Organizational Skills Teacher Resources

Find Organizational Skills educational ideas and activities

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Third graders recognize the attitudes, knowledge and skills contributing to effective learning in school and across the life span. They complete an inventory that self-assesses their ability in study skills, test taking strategies, and basic time management and organizational skills.
Third graders play a variation of Bingo to reinforce study skills, time management, and test taking strategies. As the teacher draws key words, they offer brief explanations or descriptions about how the words can be used. As key words are called, 3rd graders mark them with an X.
Students reinforce research and organizational skills with this project. Students create a photo essay and an interview with a person associated with the student's chosen topic. Students choose from a digital camera, magazines, etc. to get all their photos together. Students write a paragraph explaining each photo and elaborating on the subject.
Adult learners recognize the importance of organizational skills in achieving study goals and review their progress in managing time, practice prioritization skills, identify study routines, devise strategies to improve organization and apply new skills.
Learners analyze the attitudes, ideas and beliefs of characteristics that assist humans in living a positive, proactive life that values self, family, community, nation and world. Students identify their own strengths as individual. Learners research the social programs that are assisting teachers and parents elsewhere. Students apply critical thinking and organizational skills to the selection of virtues to include in their curricula.
Young scholars with special needs utilize organizational skills such as what supplies to bring to class, how to use an assignment notebook, and how long it takes to complete an assignment. They become more independent students, become more confident, strengthen their memories, become organized, and have a plan of attack for textbook use, test-preparation and test-taking.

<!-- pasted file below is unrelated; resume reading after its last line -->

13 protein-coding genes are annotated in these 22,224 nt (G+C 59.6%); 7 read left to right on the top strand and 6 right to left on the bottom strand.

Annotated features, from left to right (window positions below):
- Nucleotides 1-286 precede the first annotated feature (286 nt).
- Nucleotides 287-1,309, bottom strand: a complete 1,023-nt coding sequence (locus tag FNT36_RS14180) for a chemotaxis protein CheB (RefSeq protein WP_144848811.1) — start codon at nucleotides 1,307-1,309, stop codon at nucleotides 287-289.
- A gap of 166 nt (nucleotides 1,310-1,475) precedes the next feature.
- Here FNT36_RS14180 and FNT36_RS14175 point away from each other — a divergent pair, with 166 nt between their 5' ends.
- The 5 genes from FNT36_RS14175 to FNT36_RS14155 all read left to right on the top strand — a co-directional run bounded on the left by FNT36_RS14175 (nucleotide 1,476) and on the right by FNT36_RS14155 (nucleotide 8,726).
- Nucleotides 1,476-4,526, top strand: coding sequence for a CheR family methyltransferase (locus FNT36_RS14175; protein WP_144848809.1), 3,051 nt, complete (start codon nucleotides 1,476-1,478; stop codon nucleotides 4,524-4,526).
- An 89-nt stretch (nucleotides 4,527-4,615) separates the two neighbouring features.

Learners discuss the importance of a quiet, orderly study space. They read an article about organization. They discuss ways to create a study space in their own homes without spending money. They create a specific action-plan to implement in their own home.
Eighth graders define the term "culture" and all aspects of culture. They spend one week photographing culture in their own lives. They create a poster of the photos and explain why each photo is included.
Students, in cooperative studying groups, assume the affirmative or negative position of a particular issue (premise). They research the issue and participate in a debate. In addition, they write essays to complete a portfolio entry.
Sixth graders investigate snow using pieces of literature, experimentation, and studying images by Wilson Bentley. They view snow from its artistic, geometric and literary expressions.
Eighth graders practice their map skills.  In this American History and Geography instructional activity, 8th graders participate in problem solving and teamwork.  Students study the impact of western migration. 
Students study Viking history. In this ancient civilizations lesson, students listen to a lecture about the Vikings and their longships. Students build their own model longships and research how longships were used by the Vikings.
Students use organizational skills and involve youth in the planning of their school and home recycling project. They brainstorm to find the most efficient way to set up a recycling collection system
Students investigate the role of women in leadership in history. They conduct research in order to find the real story. The lesson stresses the fact that women are not well known in history. There is a variety of activities in this unit study.
Second graders study individual leaders and their actions and character. They recognize the importance of the leaders' actions and character and how they contributed to our nation's heritage.
Students focus on one province/territory in Canada. They study the natural resources, location and geographical significance, physical geography, people, culture, climate, and the brief history.
Pupils examine case studies involving human genetics. They research the case and determine possible problems to the issue. Students write essays supporting their opinion. They debate the ethical issues.
Fifth graders determine the relative size of our solar system compared to the size of their local community, discover why it is important to study our solar system, and examine how math is connected to the understanding of our solar system.
Fifth graders in teams select various areas of local craftwork they want to research. They are trained in photography and interviewing techniques, research the historical and current status of the craft, and interview and photograph local people.
Fourth graders participate in a lesson that is about the finding of different fractional sizes with the help of pattern blocks. They define the vocabulary terms of numerator and denominator. The lesson also uses geometry and relates it to fractions.

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